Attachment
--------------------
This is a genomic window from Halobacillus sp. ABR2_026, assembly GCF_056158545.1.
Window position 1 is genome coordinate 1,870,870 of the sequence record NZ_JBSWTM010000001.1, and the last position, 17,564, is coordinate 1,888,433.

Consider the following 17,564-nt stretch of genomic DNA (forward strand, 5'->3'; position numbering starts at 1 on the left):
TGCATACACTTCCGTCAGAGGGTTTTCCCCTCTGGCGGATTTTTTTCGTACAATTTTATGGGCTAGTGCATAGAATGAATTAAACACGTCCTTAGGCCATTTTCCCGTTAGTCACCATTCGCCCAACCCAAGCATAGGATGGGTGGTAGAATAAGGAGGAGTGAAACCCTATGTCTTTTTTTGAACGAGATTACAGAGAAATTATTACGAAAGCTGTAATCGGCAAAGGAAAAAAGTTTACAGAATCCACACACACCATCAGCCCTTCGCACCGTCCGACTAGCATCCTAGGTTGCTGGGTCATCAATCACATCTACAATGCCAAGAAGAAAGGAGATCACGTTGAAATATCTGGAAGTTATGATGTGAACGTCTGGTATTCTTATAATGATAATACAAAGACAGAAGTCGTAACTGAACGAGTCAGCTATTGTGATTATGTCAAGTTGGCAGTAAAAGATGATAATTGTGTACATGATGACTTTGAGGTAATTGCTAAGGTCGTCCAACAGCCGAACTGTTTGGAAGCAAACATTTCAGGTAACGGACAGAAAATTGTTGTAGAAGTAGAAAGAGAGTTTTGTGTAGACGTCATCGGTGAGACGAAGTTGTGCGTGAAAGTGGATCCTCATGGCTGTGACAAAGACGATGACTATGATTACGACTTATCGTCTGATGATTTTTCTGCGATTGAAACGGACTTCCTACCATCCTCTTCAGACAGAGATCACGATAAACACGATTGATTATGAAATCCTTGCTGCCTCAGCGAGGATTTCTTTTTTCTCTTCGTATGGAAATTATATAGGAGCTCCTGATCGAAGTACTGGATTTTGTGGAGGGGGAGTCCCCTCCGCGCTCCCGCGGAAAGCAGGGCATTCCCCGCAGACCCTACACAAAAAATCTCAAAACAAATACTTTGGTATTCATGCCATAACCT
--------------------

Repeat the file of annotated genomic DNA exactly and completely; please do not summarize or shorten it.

This is a genomic window from Halobacillus sp. ABR2_026, assembly GCF_056158545.1.
Window position 1 is genome coordinate 1,870,870 of the sequence record NZ_JBSWTM010000001.1, and the last position, 17,564, is coordinate 1,888,433.

Consider the following 17,564-nt stretch of genomic DNA (forward strand, 5'->3'; position numbering starts at 1 on the left):
TGCATACACTTCCGTCAGAGGGTTTTCCCCTCTGGCGGATTTTTTTCGTACAATTTTATGGGCTAGTGCATAGAATGAATTAAACACGTCCTTAGGCCATTTTCCCGTTAGTCACCATTCGCCCAACCCAAGCATAGGATGGGTGGTAGAATAAGGAGGAGTGAAACCCTATGTCTTTTTTTGAACGAGATTACAGAGAAATTATTACGAAAGCTGTAATCGGCAAAGGAAAAAAGTTTACAGAATCCACACACACCATCAGCCCTTCGCACCGTCCGACTAGCATCCTAGGTTGCTGGGTCATCAATCACATCTACAATGCCAAGAAGAAAGGAGATCACGTTGAAATATCTGGAAGTTATGATGTGAACGTCTGGTATTCTTATAATGATAATACAAAGACAGAAGTCGTAACTGAACGAGTCAGCTATTGTGATTATGTCAAGTTGGCAGTAAAAGATGATAATTGTGTACATGATGACTTTGAGGTAATTGCTAAGGTCGTCCAACAGCCGAACTGTTTGGAAGCAAACATTTCAGGTAACGGACAGAAAATTGTTGTAGAAGTAGAAAGAGAGTTTTGTGTAGACGTCATCGGTGAGACGAAGTTGTGCGTGAAAGTGGATCCTCATGGCTGTGACAAAGACGATGACTATGATTACGACTTATCGTCTGATGATTTTTCTGCGATTGAAACGGACTTCCTACCATCCTCTTCAGACAGAGATCACGATAAACACGATTGATTATGAAATCCTTGCTGCCTCAGCGAGGATTTCTTTTTTCTCTTCGTATGGAAATTATATAGGAGCTCCTGATCGAAGTACTGGATTTTGTGGAGGGGGAGTCCCCTCCGCGCTCCCGCGGAAAGCAGGGCATTCCCCGCAGACCCTACACAAAAAATCTCAAAACAAATACTTTGGTATTCATGCCATAACCT